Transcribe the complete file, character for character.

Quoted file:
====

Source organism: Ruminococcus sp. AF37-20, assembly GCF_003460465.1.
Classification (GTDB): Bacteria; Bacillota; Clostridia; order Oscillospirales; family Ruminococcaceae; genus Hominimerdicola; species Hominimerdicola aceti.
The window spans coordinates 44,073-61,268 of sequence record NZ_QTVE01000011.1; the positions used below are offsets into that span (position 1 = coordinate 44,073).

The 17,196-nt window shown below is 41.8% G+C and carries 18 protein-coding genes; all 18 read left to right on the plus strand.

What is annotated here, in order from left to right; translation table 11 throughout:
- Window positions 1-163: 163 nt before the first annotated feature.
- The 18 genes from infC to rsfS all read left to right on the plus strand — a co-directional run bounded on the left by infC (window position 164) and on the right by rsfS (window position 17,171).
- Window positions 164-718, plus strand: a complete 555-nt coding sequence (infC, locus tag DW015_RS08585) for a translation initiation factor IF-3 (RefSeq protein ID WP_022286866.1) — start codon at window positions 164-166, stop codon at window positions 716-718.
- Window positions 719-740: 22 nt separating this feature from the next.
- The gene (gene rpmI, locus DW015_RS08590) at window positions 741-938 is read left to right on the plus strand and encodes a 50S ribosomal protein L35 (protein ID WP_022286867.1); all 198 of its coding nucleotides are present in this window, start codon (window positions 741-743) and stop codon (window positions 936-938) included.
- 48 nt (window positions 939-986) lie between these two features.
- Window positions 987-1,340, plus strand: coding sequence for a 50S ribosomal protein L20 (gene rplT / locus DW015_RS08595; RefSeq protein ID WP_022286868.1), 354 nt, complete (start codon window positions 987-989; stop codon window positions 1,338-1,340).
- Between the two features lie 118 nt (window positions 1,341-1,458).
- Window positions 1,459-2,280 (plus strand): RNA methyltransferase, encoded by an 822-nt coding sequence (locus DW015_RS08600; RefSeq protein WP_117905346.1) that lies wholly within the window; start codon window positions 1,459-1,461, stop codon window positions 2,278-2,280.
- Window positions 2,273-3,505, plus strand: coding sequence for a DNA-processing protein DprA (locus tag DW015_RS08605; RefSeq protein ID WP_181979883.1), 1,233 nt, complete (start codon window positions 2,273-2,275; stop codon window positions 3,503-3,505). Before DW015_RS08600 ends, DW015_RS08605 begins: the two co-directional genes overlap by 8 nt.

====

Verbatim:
Source organism: Ruminococcus sp. AF37-20, assembly GCF_003460465.1.
Classification (GTDB): Bacteria; Bacillota; Clostridia; order Oscillospirales; family Ruminococcaceae; genus Hominimerdicola; species Hominimerdicola aceti.
The window spans coordinates 44,073-61,268 of sequence record NZ_QTVE01000011.1; the positions used below are offsets into that span (position 1 = coordinate 44,073).

The 17,196-nt window shown below is 41.8% G+C and carries 18 protein-coding genes; all 18 read left to right on the plus strand.

What is annotated here, in order from left to right; translation table 11 throughout:
- Window positions 1-163: 163 nt before the first annotated feature.
- The 18 genes from infC to rsfS all read left to right on the plus strand — a co-directional run bounded on the left by infC (window position 164) and on the right by rsfS (window position 17,171).
- Window positions 164-718, plus strand: a complete 555-nt coding sequence (infC, locus tag DW015_RS08585) for a translation initiation factor IF-3 (RefSeq protein ID WP_022286866.1) — start codon at window positions 164-166, stop codon at window positions 716-718.
- Window positions 719-740: 22 nt separating this feature from the next.
- The gene (gene rpmI, locus DW015_RS08590) at window positions 741-938 is read left to right on the plus strand and encodes a 50S ribosomal protein L35 (protein ID WP_022286867.1); all 198 of its coding nucleotides are present in this window, start codon (window positions 741-743) and stop codon (window positions 936-938) included.
- 48 nt (window positions 939-986) lie between these two features.
- Window positions 987-1,340, plus strand: coding sequence for a 50S ribosomal protein L20 (gene rplT / locus DW015_RS08595; RefSeq protein ID WP_022286868.1), 354 nt, complete (start codon window positions 987-989; stop codon window positions 1,338-1,340).
- Between the two features lie 118 nt (window positions 1,341-1,458).
- Window positions 1,459-2,280 (plus strand): RNA methyltransferase, encoded by an 822-nt coding sequence (locus DW015_RS08600; RefSeq protein WP_117905346.1) that lies wholly within the window; start codon window positions 1,459-1,461, stop codon window positions 2,278-2,280.
- Window positions 2,273-3,505, plus strand: coding sequence for a DNA-processing protein DprA (locus tag DW015_RS08605; RefSeq protein ID WP_181979883.1), 1,233 nt, complete (start codon window positions 2,273-2,275; stop codon window positions 3,503-3,505). Before DW015_RS08600 ends, DW015_RS08605 begins: the two co-directional genes overlap by 8 nt.